Christine Stapleton, a columnist at PsychCentral.com and a recovered alcoholic, had to make a big decision over a decade ago to fix her alcohol problem. One that involved accepting that she was depressed and had to enter therapy.
She said if she had not addressed her depression as much as she did with her alcoholism, she would not be sober for 16 years.
"My depression - and my seeming inability to fix myself - was so exasperating that I thought about picking up a drink. Nothing else seemed to work," she said in her column Wednesday. "Why not self-medicate my depression with alcohol? I asked myself that question and then got my ass to a meeting."
"The answer to that question is simple: Alcohol is a depressant. The very thing I had been using for years to make me feel better had made me feel worse. I was blind to that fact until the brain chemistry was explained to me," she added.
Alcohol binds to receptors in the brain's pleasure center which leads to euphoria. Once the euphoria wears off, the hormones and receptors have already been altered to a point that sends the person to an even more depressed state, she explained.
She told herself it's time to seek treatment for her depression, which was later diagnosed as hypomania. She addressed alcoholism with meetings, meditation and prayer and connecting with sponsors and sponsees and constant therapy and medication.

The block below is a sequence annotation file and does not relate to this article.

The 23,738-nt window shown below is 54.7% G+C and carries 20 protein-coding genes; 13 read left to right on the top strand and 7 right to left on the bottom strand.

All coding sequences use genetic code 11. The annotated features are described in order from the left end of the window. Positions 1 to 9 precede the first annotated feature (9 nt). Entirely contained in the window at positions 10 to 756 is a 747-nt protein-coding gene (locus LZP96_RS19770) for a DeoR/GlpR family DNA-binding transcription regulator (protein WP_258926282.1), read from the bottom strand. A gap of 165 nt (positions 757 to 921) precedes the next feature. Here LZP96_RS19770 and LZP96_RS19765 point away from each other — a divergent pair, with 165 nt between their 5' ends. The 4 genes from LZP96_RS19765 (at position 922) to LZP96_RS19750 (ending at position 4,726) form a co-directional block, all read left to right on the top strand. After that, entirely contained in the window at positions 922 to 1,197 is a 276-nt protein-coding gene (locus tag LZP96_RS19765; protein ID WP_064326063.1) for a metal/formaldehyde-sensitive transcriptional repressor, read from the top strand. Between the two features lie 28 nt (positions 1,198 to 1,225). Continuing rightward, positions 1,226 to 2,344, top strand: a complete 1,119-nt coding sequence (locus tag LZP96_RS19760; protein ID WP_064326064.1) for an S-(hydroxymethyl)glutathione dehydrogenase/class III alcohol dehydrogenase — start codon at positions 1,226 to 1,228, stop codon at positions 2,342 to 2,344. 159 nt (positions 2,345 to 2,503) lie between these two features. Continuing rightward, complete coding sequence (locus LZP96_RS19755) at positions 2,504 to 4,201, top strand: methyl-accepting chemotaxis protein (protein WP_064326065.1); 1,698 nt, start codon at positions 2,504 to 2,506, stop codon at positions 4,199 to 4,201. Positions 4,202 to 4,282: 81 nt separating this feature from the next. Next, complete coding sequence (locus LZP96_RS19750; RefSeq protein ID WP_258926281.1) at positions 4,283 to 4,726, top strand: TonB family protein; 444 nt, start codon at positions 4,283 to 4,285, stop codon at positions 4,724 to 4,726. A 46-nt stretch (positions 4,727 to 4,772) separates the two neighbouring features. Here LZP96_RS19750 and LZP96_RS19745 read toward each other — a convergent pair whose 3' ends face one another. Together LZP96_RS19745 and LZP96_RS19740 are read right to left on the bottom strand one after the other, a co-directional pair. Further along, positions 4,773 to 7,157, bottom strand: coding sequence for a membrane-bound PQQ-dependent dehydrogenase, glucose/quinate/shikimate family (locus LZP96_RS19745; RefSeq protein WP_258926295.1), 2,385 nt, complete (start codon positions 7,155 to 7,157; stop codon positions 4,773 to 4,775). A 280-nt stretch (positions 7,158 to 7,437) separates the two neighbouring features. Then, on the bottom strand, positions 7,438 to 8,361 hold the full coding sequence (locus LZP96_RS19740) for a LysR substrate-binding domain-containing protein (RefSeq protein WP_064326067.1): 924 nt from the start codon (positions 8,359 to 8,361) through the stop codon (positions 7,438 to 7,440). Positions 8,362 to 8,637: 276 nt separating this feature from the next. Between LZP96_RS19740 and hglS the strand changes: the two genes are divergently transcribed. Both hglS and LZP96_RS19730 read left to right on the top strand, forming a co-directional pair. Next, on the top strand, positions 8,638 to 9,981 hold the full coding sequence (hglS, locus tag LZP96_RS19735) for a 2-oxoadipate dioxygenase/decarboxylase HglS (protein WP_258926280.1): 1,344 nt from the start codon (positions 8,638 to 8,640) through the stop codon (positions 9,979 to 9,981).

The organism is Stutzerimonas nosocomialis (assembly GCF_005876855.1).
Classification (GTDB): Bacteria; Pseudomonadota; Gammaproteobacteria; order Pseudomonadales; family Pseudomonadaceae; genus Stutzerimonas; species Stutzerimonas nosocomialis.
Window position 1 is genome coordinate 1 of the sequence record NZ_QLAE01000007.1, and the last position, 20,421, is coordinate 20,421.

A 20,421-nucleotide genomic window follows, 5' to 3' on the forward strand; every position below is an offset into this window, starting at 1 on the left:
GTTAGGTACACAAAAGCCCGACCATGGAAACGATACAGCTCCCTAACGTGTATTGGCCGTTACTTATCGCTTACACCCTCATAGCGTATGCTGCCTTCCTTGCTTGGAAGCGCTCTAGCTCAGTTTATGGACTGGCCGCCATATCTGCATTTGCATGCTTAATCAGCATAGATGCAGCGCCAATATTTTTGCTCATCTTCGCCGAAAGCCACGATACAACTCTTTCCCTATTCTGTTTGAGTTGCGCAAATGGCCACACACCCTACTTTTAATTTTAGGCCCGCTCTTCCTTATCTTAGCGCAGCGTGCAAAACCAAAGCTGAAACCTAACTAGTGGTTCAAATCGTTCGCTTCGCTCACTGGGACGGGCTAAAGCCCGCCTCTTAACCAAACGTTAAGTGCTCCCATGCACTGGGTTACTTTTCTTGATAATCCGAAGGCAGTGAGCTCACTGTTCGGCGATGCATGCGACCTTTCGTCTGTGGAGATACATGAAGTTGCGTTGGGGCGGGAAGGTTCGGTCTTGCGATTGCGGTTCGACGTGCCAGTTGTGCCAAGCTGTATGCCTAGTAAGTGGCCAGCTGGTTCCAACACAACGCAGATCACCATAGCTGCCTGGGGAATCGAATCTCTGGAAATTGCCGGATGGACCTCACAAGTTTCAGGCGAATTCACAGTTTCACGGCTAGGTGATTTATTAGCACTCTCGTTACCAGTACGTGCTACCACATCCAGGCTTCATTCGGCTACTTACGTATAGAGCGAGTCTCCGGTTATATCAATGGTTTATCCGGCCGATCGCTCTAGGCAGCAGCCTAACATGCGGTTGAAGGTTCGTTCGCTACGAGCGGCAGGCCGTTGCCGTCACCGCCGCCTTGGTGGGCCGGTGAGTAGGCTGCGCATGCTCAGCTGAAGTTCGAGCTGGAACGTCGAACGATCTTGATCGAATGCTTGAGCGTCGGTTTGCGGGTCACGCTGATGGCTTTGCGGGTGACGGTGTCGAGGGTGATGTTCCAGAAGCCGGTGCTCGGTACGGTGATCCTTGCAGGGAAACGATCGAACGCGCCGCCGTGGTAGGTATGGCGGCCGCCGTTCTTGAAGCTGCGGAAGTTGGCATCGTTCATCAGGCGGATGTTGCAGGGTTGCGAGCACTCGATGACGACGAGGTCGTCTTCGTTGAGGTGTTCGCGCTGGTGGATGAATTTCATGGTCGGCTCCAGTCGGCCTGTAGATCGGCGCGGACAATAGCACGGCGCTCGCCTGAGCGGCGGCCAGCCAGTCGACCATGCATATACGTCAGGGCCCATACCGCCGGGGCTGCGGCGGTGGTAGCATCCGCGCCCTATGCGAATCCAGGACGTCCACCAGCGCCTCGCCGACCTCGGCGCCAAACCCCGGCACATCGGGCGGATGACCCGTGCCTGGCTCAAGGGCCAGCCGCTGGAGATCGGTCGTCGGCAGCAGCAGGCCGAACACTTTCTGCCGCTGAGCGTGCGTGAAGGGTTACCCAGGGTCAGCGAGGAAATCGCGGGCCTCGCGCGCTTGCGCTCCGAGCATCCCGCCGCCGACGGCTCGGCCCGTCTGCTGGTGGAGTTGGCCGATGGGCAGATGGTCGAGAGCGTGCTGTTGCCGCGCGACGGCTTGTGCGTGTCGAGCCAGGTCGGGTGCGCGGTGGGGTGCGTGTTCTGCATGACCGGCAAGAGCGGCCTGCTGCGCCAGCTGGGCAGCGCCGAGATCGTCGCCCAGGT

"If I do not treat all my mental illnesses, one will flare up," Stapleton said.
Citing research from the National Institute on Alcohol Abuse and Alcoholism, WebMD.com reported that one-third of people suffering from major depression were found to abuse alcohol.
It said that while it has not been proven yet whether depression leads to alcohol use and vice versa, the two share "common triggers" which include environmental and hereditary factors.
Experts have also identified a type of CHRM2 gene, which supports brain functions associated with memory retention and attention, to "put people at risk for alcohol dependence and depression."
The web site recommends seeking the help of clinicians to address alcohol abuse and depression for people suffering from them.
"There is some evidence that taking antidepressants may help relieve depression and reduce alcohol abuse, and a number of other medicines are available that can directly help to reduce alcohol cravings and counter the desire to drink heavily," WebMD.com said.
Rehabilitation programs such as the Start Fresh Program, which was developed by addiction company BioCorRx, Inc. (OTCQB: BICX), has been proven to be effective in treating alcoholics and helping them plan a life free from substance abuse.
The Start Fresh Program is a two-tiered program that takes a different approach to addiction rehabilitation. The first phase of the program involves an outpatient medical procedure to embed a specially formulated, biodegradable naltrexone implant under the skin and fatty tissue in the lower abdominal area.
The second tier of the program involves a private, one-on-one coaching program to address the specific needs of the individual and to help him or her plan for a life free from substance abuse.
"Patients who complete the entire out-patient program which lasts several months are showing remarkable results," said Brady Granier, Chief Operating Officer of BioCorRx, Inc.
For more information on BioCorRx, Inc.'s Start Fresh Program, you may reach the company's headquarters via phone: 714-462-4880, or visit www.StartFreshProgram.com.